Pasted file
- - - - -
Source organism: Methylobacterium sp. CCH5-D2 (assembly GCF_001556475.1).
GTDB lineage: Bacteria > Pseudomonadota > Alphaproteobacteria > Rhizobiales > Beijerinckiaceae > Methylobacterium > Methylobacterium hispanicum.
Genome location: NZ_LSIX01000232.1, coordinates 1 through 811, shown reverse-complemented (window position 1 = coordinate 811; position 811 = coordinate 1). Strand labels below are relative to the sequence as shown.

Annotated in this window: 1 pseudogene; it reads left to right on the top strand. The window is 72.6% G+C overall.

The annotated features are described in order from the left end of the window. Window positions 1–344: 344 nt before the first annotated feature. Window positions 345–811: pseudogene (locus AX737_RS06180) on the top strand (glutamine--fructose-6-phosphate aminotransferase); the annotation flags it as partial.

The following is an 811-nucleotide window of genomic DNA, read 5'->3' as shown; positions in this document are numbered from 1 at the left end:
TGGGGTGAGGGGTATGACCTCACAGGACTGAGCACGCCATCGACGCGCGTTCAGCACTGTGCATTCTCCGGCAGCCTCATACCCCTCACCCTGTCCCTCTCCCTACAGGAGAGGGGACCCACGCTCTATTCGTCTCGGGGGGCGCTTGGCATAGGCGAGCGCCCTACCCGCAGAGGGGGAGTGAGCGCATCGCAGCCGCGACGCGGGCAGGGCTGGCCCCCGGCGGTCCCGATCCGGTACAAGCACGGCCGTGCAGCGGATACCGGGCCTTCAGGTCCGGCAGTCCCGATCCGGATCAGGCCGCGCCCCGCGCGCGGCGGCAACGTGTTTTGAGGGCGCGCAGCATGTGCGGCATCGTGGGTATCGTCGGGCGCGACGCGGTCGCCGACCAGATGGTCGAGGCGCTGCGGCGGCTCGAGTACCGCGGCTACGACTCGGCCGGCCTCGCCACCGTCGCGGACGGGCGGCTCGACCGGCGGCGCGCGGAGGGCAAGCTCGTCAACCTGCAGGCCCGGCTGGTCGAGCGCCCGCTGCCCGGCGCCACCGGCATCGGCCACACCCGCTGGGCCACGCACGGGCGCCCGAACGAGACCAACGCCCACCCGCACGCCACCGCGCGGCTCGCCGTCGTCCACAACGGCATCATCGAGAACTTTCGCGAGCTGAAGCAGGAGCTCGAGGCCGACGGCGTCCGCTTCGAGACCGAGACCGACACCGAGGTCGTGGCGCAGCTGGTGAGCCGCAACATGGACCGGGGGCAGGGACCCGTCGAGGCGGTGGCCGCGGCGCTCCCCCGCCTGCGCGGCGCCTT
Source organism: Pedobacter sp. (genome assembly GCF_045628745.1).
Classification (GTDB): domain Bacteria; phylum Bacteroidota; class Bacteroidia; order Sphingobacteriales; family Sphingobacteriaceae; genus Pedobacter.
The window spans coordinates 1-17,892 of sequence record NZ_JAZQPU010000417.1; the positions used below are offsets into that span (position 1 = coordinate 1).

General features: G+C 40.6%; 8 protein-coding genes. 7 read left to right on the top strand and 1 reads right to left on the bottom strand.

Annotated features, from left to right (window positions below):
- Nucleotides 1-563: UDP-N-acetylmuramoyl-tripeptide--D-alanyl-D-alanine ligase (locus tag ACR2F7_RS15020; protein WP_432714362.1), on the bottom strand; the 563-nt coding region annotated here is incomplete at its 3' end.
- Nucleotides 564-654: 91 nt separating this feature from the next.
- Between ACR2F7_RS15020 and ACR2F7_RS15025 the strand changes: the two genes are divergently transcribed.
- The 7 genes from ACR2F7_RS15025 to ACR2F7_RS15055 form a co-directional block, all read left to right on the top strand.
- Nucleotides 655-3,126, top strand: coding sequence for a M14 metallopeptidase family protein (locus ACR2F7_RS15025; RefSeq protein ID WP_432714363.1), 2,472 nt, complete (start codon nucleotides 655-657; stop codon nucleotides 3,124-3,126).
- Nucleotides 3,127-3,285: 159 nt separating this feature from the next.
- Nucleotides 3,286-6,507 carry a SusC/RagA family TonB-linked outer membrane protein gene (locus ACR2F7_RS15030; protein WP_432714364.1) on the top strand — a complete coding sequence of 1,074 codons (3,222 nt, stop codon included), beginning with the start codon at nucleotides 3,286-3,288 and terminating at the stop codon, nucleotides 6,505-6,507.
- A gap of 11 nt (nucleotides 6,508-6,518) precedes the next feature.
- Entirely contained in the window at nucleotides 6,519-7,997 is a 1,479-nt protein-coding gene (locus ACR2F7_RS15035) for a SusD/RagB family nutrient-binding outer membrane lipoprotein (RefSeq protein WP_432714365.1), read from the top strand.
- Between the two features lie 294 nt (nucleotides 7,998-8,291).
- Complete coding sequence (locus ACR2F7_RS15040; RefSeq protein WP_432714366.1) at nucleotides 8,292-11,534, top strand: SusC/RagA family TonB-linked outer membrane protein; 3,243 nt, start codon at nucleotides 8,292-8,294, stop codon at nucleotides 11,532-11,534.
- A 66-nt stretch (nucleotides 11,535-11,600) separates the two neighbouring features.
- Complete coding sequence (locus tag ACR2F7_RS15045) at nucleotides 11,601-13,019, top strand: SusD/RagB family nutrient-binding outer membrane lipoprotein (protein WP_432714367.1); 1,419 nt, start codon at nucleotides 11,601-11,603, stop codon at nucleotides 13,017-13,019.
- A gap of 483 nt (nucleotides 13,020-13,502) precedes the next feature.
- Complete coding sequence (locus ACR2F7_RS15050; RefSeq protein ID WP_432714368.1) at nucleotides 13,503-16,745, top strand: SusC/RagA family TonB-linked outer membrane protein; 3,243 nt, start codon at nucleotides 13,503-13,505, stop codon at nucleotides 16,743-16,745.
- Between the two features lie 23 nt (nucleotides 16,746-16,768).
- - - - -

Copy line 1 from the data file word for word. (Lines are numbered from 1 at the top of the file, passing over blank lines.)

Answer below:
Source organism: Methylobacterium sp. CCH5-D2 (assembly GCF_001556475.1).